Online games enthusiasts are up in arms over Electronic Arts's (EA) decision to bundle monitoring software with its latest game. Retail packages of Battlefield 2142 come with a leaflet explaining that the game comes with an adware package. The software, developed by IGA Worldwide, is used to deliver in-game advertising so that users traveling through the virtual environment will see billboards advertising real-world brands.
In-game advertising of this kind is not new. However, the disclaimer that comes with European editions of Battlefield 2142 states that the software "may record your Internet Protocol address and other anonymous information", a wide-ranging statement that sparked privacy fears.
EA is assuring punters that the software does not collect any personally identifiable information. Installation of the ad-serving software is compulsory if gamers want to play the game online.
Negative feedback on several gaming websites suggests gamers are so riled by the move that many would rather avoid the game than expose themselves to EA's invasive marketing wheeze. The fact EA has been upfront in informing punters about what they're getting has done little to allay concerns.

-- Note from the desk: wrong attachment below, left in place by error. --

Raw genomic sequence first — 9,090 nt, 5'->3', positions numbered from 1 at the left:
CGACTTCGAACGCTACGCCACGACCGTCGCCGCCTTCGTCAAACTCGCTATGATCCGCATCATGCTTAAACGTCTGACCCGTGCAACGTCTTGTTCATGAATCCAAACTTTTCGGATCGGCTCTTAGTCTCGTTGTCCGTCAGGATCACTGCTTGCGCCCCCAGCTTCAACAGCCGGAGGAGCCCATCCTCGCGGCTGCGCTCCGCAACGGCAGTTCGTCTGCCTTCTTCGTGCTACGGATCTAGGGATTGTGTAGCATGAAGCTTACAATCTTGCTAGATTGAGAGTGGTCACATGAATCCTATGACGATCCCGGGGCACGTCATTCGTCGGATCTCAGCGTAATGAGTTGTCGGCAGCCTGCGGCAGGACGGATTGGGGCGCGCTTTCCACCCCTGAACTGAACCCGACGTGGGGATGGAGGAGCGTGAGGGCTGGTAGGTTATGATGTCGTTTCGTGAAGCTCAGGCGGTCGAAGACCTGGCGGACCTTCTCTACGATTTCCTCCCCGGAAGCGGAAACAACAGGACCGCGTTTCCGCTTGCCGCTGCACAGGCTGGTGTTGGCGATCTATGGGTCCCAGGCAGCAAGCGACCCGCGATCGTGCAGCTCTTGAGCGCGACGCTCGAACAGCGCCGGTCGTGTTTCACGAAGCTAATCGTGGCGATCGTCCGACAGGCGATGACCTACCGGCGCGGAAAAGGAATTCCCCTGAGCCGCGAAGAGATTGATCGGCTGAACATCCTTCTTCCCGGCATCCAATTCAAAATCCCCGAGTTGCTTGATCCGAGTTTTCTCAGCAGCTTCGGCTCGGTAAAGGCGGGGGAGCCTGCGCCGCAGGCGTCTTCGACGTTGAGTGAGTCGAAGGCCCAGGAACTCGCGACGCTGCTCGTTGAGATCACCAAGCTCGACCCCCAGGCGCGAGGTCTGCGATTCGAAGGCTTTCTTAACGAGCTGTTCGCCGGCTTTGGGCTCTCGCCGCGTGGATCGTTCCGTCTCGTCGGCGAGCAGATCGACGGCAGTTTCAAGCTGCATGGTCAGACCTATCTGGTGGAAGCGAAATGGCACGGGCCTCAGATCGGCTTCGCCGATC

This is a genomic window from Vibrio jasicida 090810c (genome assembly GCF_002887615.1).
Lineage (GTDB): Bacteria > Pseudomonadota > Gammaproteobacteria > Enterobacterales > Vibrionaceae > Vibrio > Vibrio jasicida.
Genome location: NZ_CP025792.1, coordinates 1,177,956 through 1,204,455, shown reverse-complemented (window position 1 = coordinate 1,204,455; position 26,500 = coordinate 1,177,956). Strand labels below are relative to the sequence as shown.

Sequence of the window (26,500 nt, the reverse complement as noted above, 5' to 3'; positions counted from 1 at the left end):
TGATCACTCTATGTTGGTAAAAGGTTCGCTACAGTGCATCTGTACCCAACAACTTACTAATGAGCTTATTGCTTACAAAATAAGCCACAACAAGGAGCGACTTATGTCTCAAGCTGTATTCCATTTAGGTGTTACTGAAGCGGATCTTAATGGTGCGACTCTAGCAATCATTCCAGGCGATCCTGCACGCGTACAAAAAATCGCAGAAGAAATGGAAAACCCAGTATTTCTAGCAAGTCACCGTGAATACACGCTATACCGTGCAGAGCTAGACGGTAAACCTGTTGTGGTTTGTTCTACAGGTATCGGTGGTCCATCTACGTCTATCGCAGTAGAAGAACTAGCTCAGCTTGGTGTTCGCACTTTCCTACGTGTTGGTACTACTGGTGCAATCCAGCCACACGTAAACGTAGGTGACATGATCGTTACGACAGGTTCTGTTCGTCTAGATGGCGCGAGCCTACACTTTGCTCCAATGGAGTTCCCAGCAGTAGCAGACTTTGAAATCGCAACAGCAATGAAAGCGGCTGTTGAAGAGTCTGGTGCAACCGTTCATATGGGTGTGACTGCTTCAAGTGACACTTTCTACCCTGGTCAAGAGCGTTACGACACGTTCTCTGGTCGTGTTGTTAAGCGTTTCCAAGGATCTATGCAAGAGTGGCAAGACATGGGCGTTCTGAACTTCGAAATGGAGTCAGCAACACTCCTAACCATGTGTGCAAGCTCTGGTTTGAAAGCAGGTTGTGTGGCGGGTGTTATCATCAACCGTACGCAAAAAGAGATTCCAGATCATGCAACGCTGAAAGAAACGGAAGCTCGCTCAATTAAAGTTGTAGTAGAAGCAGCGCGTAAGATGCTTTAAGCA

EA is yet to respond to our request for comment on the issue, but in a statement issued to gaming website Joystiq, the games publisher attempts to address user privacy concerns by stating the monitoring software will only be used to deliver in-game ads.
"The advertising program in Battlefield 2142 does not access any files which are not directly related to the game. It does not capture personal data such as cookies, account login detail, or surfing history," EA said.
"BF 2142 delivers ads by region. The advertising system uses a player's IP address to determine the region of the player, assisting to serve the appropriate ads by region and language. For instance, a player in Paris might be presented with ads in French. The information collected will not be repurposed for other uses."
In related Battlefield 2142 security news, EA issued a patch to address a client-side crash, Playfuls reports. ®